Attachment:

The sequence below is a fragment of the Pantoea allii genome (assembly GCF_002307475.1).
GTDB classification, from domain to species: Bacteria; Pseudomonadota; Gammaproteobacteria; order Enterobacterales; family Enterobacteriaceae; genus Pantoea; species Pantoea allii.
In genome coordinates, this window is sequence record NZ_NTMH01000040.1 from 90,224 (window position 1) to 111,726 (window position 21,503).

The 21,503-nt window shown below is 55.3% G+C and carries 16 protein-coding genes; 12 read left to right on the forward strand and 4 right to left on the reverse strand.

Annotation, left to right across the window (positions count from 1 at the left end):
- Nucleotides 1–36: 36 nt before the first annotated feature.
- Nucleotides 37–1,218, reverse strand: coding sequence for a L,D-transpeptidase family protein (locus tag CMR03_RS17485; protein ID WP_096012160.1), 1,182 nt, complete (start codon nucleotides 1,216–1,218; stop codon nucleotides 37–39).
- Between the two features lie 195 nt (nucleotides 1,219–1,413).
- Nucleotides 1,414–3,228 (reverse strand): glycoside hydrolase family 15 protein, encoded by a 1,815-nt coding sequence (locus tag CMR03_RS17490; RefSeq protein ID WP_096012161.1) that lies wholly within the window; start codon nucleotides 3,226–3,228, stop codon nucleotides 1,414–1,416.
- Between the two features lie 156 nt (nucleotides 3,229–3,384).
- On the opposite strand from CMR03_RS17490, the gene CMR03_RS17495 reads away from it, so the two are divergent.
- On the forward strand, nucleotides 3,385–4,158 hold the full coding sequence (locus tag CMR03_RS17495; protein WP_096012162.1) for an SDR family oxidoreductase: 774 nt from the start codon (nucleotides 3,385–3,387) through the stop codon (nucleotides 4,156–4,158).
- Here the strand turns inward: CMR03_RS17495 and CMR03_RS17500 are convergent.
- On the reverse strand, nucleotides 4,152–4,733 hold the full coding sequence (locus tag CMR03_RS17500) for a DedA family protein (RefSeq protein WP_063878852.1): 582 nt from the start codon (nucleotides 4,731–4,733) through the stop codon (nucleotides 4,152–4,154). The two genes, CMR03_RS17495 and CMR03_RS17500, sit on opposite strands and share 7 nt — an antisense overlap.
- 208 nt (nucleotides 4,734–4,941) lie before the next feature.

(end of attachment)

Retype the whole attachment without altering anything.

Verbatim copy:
The sequence below is a fragment of the Pantoea allii genome (assembly GCF_002307475.1).
GTDB classification, from domain to species: Bacteria; Pseudomonadota; Gammaproteobacteria; order Enterobacterales; family Enterobacteriaceae; genus Pantoea; species Pantoea allii.
In genome coordinates, this window is sequence record NZ_NTMH01000040.1 from 90,224 (window position 1) to 111,726 (window position 21,503).

The 21,503-nt window shown below is 55.3% G+C and carries 16 protein-coding genes; 12 read left to right on the forward strand and 4 right to left on the reverse strand.

Annotation, left to right across the window (positions count from 1 at the left end):
- Nucleotides 1–36: 36 nt before the first annotated feature.
- Nucleotides 37–1,218, reverse strand: coding sequence for a L,D-transpeptidase family protein (locus tag CMR03_RS17485; protein ID WP_096012160.1), 1,182 nt, complete (start codon nucleotides 1,216–1,218; stop codon nucleotides 37–39).
- Between the two features lie 195 nt (nucleotides 1,219–1,413).
- Nucleotides 1,414–3,228 (reverse strand): glycoside hydrolase family 15 protein, encoded by a 1,815-nt coding sequence (locus tag CMR03_RS17490; RefSeq protein ID WP_096012161.1) that lies wholly within the window; start codon nucleotides 3,226–3,228, stop codon nucleotides 1,414–1,416.
- Between the two features lie 156 nt (nucleotides 3,229–3,384).
- On the opposite strand from CMR03_RS17490, the gene CMR03_RS17495 reads away from it, so the two are divergent.
- On the forward strand, nucleotides 3,385–4,158 hold the full coding sequence (locus tag CMR03_RS17495; protein WP_096012162.1) for an SDR family oxidoreductase: 774 nt from the start codon (nucleotides 3,385–3,387) through the stop codon (nucleotides 4,156–4,158).
- Here the strand turns inward: CMR03_RS17495 and CMR03_RS17500 are convergent.
- On the reverse strand, nucleotides 4,152–4,733 hold the full coding sequence (locus tag CMR03_RS17500) for a DedA family protein (RefSeq protein WP_063878852.1): 582 nt from the start codon (nucleotides 4,731–4,733) through the stop codon (nucleotides 4,152–4,154). The two genes, CMR03_RS17495 and CMR03_RS17500, sit on opposite strands and share 7 nt — an antisense overlap.
- 208 nt (nucleotides 4,734–4,941) lie before the next feature.